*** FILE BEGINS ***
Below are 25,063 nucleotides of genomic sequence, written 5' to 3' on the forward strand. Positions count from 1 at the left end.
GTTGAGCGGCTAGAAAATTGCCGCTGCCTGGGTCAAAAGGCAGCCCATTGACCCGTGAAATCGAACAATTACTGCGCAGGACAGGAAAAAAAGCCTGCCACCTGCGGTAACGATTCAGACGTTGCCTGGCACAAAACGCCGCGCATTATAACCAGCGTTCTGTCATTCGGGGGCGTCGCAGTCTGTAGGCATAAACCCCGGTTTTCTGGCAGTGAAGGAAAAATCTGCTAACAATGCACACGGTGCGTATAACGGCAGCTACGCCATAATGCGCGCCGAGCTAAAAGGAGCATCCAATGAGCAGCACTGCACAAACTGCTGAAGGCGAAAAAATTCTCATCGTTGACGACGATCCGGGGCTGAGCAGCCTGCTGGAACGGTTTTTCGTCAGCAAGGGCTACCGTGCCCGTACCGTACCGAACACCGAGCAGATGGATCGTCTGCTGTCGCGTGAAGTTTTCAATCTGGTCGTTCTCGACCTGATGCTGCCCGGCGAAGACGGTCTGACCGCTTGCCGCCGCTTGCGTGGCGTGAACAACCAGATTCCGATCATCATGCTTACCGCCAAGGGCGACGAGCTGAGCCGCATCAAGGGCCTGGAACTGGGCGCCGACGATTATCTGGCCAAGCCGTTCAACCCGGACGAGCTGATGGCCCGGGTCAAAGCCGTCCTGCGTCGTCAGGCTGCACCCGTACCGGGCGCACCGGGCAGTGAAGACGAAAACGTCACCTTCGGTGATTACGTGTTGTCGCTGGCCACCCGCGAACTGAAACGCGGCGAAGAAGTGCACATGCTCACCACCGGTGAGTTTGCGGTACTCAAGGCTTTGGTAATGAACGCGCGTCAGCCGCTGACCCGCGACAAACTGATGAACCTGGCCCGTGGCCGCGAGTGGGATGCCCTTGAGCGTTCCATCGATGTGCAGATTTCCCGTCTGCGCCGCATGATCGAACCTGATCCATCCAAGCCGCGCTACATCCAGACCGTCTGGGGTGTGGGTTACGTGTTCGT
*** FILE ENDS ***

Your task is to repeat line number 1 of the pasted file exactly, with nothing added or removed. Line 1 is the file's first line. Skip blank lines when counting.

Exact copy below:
Below are 25,063 nucleotides of genomic sequence, written 5' to 3' on the forward strand. Positions count from 1 at the left end.